Zoom in on child targets;Target Setting
This week saw the publication by Her Majesty's inspectors of the long-awaited report on 5-14 assessment. Next week, they will produce the first progress report on attainment targets with tables of how all the education authorities are doing and whether they are on track for achieving their primary and secondary targets for 2001. Together, the reports reflect some of the biggest changes taking place in Scottish schools, in terms of management and teaching methods.
"Targets" is the current buzz word, along with "benchmarks" and "performance indicators" - all powerful tools in the hands of management. Now, thanks to computers, they can be flashed up in tables, bar charts and cluster charts and presented to the people who are expected to follow through with results.
Watching statistics experts such as Bill Coyle and his colleagues at East Renfrewshire Council giving a presentation on benchmarking and target setting is to be dazzled by the technology. Flicking from one overhead projection image to another, they zoom in from the national picture to a local picture, then to groups of 10 secondary schools, comparing how they are doing in, say, maths or science.
If St Ninian's High stands out for its maths achievement and Barrhead comes low, then the authority makes it its business to encourage the low-achieving school to find out how the high-achieving department reached such a standard, and to see if it can apply any of the techniques to its own classes.
East Renfrewshire Council is famous for its wizardry. Mr Coyle and co have a special unit processing statistics and turning the science into an art form. His colleague John Wilson was seconded to the Scottish Office for six months to work on benchmarking. Fourteen Scottish authorities have already bought into the system, based on an old Strathclyde database. Others are watching with interest.
But what are all these tables and charts based on? Therein lies the problem for many education authorities, school managers and teachers. And the scepticism. And the fear.
The scepticism is because the primary figures based on 5-14 curriculum assessment are generally considered to be unreliable. They are a combination of targets for P3, P4, P6 and P7 based on teachers' assessments, some standardised against national tests such as reading tests set by the National Foundation for Educational Research in England and Wales (NFER), others not. Secondary figures are less of a problem, because they are based on actual Standard grade and Higher results and averaged out over a period of three years.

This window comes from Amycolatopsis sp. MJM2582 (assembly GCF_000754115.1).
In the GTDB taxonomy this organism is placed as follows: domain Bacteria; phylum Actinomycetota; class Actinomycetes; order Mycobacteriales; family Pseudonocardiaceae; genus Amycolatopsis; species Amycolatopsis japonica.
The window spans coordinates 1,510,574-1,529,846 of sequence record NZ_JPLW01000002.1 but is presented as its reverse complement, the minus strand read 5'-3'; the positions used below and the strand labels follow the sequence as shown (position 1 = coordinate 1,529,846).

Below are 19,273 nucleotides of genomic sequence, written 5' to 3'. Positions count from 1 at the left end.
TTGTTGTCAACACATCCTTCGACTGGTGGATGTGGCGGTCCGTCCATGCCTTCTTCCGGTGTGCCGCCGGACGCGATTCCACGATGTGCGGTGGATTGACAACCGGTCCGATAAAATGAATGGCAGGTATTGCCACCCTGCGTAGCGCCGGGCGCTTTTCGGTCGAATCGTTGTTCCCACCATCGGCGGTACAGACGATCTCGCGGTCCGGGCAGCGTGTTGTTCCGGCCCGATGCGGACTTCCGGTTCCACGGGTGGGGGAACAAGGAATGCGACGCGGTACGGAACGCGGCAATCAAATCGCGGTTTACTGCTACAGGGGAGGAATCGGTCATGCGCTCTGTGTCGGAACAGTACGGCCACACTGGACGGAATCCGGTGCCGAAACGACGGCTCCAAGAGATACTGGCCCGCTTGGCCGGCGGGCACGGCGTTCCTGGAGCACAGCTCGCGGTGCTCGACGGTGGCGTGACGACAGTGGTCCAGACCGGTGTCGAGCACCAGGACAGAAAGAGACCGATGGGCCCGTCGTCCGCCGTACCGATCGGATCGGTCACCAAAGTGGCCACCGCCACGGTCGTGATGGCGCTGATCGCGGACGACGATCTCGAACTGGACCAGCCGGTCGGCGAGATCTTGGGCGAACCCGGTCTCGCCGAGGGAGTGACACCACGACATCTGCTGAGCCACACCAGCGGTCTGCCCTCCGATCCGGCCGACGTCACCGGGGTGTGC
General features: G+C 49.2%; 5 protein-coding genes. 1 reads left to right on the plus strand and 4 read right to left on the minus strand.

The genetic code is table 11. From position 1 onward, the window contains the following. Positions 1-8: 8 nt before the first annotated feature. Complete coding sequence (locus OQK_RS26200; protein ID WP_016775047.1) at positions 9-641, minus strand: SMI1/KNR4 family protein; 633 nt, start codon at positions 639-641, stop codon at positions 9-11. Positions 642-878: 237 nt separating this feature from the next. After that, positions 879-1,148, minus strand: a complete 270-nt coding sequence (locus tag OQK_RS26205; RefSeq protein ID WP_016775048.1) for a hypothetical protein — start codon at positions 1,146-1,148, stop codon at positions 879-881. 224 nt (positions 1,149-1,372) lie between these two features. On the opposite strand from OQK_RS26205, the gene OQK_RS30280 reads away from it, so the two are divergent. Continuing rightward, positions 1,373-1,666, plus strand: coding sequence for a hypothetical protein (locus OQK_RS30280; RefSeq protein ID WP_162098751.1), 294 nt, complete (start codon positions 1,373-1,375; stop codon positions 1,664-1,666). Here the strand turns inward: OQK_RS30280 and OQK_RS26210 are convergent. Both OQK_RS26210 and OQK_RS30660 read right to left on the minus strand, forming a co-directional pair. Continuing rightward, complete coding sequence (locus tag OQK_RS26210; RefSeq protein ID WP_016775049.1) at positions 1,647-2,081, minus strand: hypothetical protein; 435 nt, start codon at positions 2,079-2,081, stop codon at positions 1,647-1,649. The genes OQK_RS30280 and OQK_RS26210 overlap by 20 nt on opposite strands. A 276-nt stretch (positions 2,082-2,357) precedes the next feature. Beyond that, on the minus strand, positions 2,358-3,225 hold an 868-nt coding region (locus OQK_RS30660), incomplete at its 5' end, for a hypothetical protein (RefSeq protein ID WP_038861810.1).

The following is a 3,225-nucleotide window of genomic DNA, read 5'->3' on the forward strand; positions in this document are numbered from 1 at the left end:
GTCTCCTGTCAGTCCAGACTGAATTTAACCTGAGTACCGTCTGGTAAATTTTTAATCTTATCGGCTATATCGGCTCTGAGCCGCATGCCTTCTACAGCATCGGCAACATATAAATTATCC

The fear is because many teachers suspect they will be held accountable for missed targets. If detailed targets can now be drawn up for a particular authority, for a school within it, even a department and individual pupil, then where does that place the teacher whose class falls short of the targets, or whose pupil fails to meet the expected grade? Parents and inspectors will want to know.
What is more, this comes at a time when Sam Galbraith, the Minister for Children and Education, wants to make teachers more "professional" and the powers of the General Teaching Council are being reviewed, with implications for failing teachers. It's enough to make a teacher paranoid.
The other problem with the computer data and abstract tables is working out what they all mean for the children. For a generation of teachers and education directors trained in the post-Plowden era of child-centred learning, they can be hard to swallow.
But the authorities have been far from passive. While edicts and policies come from on high, authorities such as Aberdeen and Edinburgh have been beavering away, devising their own approaches from the bottom up. As one Edinburgh headteacher said: "National target setting provides the tools (to focus) on where we're going to, not how we're going to get there." What is fascinating is to see how the two are beginning to merge.